So then I started parking at Pluto, where I could be guaranteed a spot. (Keep in mind that my poor brain, through all this, is trying to recollect each and every day where in the world I parked!)  Only because they discouraged so many people from parking at DU, and because they were hiring piles of new Cast Members for the new Starbucks and the new Fantasyland expansion, they opened Pluto to everyone.  Pluto was no longer a guaranteed parking spot.

Back to DU.  I didn't care about the extra five minutes it took for me to drive back behind buildings and deal with all the stop signs.  I wanted to be guaranteed a parking space without having to stalk people for twenty minutes!

Well, then someone at Disney came up with this grand idea.  They decided to close the Pluto lot entirely.  When I said this was a grand idea, I mean it was a terrible one. 

They thought they'd be able to cram ALL the CM cars into the one, West Clock parking lot, on top of the new Fantasyland expansion, Starbucks opening, and the expansion that is to come.  Also, this decision came shortly before the Holidays.

Their reasoning was that they would expand the original West Clock lot.  And they did!  Let's use some rough numbers (these numbers are waaay off, but in the sense of relativity it feels accurate, at least to me)

Say West Clock had 1000 spots.  Pluto had 300.  DU had 200.  They cut off Pluto and DU, but added 200 spots to West Clock to make up for it.  That's still 300 spots less than what we originally had, and that was BEFORE the extra CMs that were hired! 

Then, on top of that, they decided to reorganize the West Clock parking lot because it was very difficult to navigate.  Decent idea, but in doing so they built a driveway straight through the center erasing about 100 more spots.  In the end, we have significantly less spots, with more cast members to come.

And this all happened right before the Holidays last year.  I remember as we approached December we discussed it in my department.  There is no way this is going to turn out well.  Not a chance.  As I drove through the parking lot on the first few days of the Holidays there were people parking in illegal park zones and even in the grass all over the place!  We were forced to reopen the Pluto lot.  Literally forced.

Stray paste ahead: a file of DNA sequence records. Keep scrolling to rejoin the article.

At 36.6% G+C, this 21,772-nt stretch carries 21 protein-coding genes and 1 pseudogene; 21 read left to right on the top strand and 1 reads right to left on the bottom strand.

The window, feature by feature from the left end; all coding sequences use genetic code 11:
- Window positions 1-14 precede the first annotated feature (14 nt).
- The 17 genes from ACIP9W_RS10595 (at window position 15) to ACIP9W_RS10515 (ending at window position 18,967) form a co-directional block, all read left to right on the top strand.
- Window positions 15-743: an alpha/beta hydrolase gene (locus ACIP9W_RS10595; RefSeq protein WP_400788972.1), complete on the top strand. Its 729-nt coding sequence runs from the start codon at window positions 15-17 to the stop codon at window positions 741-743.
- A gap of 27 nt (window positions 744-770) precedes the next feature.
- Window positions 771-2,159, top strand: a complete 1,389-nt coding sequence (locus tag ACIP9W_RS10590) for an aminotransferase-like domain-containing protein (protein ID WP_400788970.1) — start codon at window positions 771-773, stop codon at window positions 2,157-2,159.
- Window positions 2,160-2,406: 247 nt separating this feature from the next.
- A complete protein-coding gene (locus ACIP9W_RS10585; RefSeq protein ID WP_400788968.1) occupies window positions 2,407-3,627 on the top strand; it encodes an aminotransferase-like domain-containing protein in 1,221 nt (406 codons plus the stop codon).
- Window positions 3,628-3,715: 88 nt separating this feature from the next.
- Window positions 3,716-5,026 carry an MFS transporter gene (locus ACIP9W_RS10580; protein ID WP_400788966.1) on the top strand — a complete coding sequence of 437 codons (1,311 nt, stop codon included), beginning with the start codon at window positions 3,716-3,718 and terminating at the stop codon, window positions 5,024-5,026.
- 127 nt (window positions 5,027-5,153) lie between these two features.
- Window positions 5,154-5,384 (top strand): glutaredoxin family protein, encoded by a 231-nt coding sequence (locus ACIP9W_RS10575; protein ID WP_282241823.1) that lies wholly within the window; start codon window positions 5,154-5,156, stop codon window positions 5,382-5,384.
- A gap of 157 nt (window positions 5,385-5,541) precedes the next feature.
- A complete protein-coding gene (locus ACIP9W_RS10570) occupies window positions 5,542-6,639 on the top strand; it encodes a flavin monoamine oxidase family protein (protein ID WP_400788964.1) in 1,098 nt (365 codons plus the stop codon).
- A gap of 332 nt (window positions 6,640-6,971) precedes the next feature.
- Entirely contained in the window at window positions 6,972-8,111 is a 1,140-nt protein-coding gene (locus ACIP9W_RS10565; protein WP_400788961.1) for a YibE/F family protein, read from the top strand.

Then, they redirected the traffic back around so we could again have better access to park at DU.  They put a crossing guard out to help direct the traffic for pedestrians.  I find it funny that whoever was making these decisions never saw these problems coming.  Especially since you could ask any cast member in all of MK and they would have called it from miles away!  West Clock is simply not enough.

Well, during this whole shamboozle, my parking habits got entirely messed up.  Depending on the time of day I had to go to a different part of the lot that I knew would be open.  For a few weeks we actually had cast members out directing traffic around the parking lots with radios determining where the open spaces were and telling cars to go there.

The worst part in all this is that I wouldn't remember where I parked each day.  With three different parking lots, each one larger than the next, I was lucky if I even remembered which lot I was in!  It actually became quite hilarious as I'd wander aimlessly through the parking lot, trying to find where I thought I'd parked but then wondering if I was even in the right lot, and what did I even have for lunch today!?    I'd take frequent turns in circles and chuckled to myself telling me that "at least I'm getting my exercise."

Tonight, however, it was less funny.  When I forget my jacket and it's only 40 degrees and rainy... and I don't know which parking lot my car is in... my life becomes suddenly much sadder.  Put that at the end of a twelve hour shift of a sixty hour work week and you have a very dreary me.

Despite this long post complaining about parking, I have to say that I do love working for Disney.  I'm confident that the people in charge of these parking issues are working to find the best solution as quickly as possible. I am always able to get a spot, and I've never been late to work yet (except that one time when I accidentally slept through my alarm).  It's hard to keep that many cast members safe and organized all the time and I admire what they do.

Now if only I could get an app on my phone that remembers where my car is for me...

Sunday, February 2, 2014

Brain Overload

I distinctly remember sitting in my second grade class with Miss Fisher up front teaching us cursive letters.  I remember thinking the whole lesson was just silly because not only had my sister already taught me how to do the letter 'J' in cursive, but my dad had taught me how electrical circuits worked just the night before because my daddy knew everything and since I was clearly superior to the other kids with my science knowledge, I didn't need second grade anymore.

I remember tuning out the teacher and mulling over in my mind what Dad had taught me the night before and doodling a picture of a closed circuit lighting a light bulb on my paper, trying to make it look like I was making it some made up cursive letter.  Then, a thought occurred to me.